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Shift Matrix Rows with Zero-Fill
Syntax y = shift(x, Nshift)
Include: include spt\shift.oms
See Also revolve

ARGUMENTS:
   INPUTS:  
      x      = MATRIX, any numerical type.
      Nshift = SCALAR, any numerical type, coerced to INTEGER
               before processing. Represents the number of row
               positions matrix is to be shifted.
   RETURN: MATRIX,  column-wise shifted version of input. Type
           same as input.

Description

Shift the rows of input matrix by amount 'Nshift' in a 'fall-off-the-end' fashion. Similar to a bi-directional shift register that fills in vacated locations with zeros.

For matrix inputs, each row of the matrix 'x' is shifted to higher row index for positive 'Nshift', or shifted to lower row index for negative 'Nshift'. Vacated positions at the ends of the matrix are filled with zeros. For scalar inputs or Nshift=0, function returns the input unchanged.

For the special case of a row vector being input, the function treats the vector as a column vector and shifts it accordingly, returning a row vector.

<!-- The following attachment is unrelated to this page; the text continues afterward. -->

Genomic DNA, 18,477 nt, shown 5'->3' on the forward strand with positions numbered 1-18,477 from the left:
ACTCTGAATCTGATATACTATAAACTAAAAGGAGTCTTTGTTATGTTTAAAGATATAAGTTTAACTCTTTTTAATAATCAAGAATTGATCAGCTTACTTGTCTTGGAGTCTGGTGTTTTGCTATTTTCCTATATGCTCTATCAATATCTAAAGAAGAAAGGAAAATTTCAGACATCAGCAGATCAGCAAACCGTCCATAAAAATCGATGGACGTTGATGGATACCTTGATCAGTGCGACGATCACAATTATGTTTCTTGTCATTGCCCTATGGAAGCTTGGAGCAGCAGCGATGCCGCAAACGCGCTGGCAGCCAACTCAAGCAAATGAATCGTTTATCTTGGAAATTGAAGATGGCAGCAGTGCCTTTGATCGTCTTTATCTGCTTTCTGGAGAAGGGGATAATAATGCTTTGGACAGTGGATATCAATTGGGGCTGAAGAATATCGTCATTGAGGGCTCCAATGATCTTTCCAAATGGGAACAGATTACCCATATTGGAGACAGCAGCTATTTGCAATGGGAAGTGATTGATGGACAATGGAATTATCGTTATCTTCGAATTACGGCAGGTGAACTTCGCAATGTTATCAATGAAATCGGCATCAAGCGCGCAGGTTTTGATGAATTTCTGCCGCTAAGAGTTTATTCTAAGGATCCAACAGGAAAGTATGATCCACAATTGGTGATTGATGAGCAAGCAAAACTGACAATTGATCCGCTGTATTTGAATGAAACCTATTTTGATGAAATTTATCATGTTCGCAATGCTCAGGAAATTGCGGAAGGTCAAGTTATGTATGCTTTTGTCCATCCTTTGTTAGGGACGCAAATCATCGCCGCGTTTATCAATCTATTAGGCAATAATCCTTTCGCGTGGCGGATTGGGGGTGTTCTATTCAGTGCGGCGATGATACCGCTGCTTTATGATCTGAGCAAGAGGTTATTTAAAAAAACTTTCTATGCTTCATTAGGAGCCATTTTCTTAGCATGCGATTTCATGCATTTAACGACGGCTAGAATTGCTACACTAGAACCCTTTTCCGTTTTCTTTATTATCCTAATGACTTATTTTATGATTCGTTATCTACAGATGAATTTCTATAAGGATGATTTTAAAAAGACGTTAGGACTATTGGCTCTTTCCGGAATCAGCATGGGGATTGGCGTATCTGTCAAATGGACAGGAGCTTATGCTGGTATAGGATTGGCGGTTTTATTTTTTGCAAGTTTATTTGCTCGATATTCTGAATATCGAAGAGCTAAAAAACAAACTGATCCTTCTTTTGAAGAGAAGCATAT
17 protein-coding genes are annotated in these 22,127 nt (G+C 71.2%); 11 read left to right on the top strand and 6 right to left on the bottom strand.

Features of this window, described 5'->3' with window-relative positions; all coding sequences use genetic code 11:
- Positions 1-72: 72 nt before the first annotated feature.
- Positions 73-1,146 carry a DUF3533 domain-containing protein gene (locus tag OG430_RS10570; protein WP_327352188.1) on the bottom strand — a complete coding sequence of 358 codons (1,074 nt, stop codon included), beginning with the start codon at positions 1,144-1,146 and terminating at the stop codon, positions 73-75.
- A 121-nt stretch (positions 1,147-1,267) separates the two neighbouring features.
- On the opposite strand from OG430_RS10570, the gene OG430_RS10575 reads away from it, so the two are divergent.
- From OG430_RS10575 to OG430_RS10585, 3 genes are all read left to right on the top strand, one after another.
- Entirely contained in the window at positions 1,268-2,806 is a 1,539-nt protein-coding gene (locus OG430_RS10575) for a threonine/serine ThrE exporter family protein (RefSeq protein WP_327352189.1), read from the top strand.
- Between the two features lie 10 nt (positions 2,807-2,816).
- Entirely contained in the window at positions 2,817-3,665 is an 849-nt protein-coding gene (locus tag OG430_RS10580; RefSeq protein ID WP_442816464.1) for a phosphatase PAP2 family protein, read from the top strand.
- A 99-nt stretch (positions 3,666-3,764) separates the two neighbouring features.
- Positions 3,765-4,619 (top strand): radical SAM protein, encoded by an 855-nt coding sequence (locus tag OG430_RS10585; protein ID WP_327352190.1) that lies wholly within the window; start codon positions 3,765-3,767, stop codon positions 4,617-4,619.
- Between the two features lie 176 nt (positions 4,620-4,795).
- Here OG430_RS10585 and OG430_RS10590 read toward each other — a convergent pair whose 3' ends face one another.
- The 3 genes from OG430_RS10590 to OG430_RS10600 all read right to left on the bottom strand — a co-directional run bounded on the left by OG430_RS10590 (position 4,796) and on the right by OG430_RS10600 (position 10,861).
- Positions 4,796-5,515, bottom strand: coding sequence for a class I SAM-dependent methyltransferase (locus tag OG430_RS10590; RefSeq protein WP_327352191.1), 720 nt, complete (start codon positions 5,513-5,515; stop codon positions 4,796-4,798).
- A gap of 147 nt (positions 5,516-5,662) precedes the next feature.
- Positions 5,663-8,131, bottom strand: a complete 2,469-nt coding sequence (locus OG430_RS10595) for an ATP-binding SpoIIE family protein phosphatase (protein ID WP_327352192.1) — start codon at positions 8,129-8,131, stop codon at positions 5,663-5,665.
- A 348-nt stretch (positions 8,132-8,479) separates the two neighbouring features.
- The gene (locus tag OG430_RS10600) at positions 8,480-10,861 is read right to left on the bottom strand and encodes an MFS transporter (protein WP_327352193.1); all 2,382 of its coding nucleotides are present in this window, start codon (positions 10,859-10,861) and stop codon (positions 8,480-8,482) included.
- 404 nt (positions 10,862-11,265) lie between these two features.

'Nshift' is internally coerced to its' integer part before revolution. Returned matrix is same type as input matrix.

Example

For Scalar Input:

O>shift(-12)
-12 

For Row Vectors:

O>x = [1,2,3,4,5]
O>x
[   1 ,   2 ,   3 ,   4 ,   5 ] 
O>shift(x,2)
[   0 ,   0 ,   1 ,   2 ,   3 ] 

For Column Vectors:

O>x = {1,2,3,4,5}
O>x
{
  1
  2
  3
  4
  5
}

O>shift(x,-2)
{
  3
  4
  5
  0
  0
}

For Matrices:

O>x = seq(5)*seq(5)'
O>x
{
[   1 ,   2 ,   3 ,   4 ,   5 ]
[   2 ,   4 ,   6 ,   8 ,  10 ]
[   3 ,   6 ,   9 ,  12 ,  15 ]
[   4 ,   8 ,  12 ,  16 ,  20 ]
[   5 ,  10 ,  15 ,  20 ,  25 ]
}

O>shift(x,-3)
{
[   4 ,   8 ,  12 ,  16 ,  20 ]
[   5 ,  10 ,  15 ,  20 ,  25 ]
[   0 ,   0 ,   0 ,   0 ,   0 ]
[   0 ,   0 ,   0 ,   0 ,   0 ]
[   0 ,   0 ,   0 ,   0 ,   0 ]
}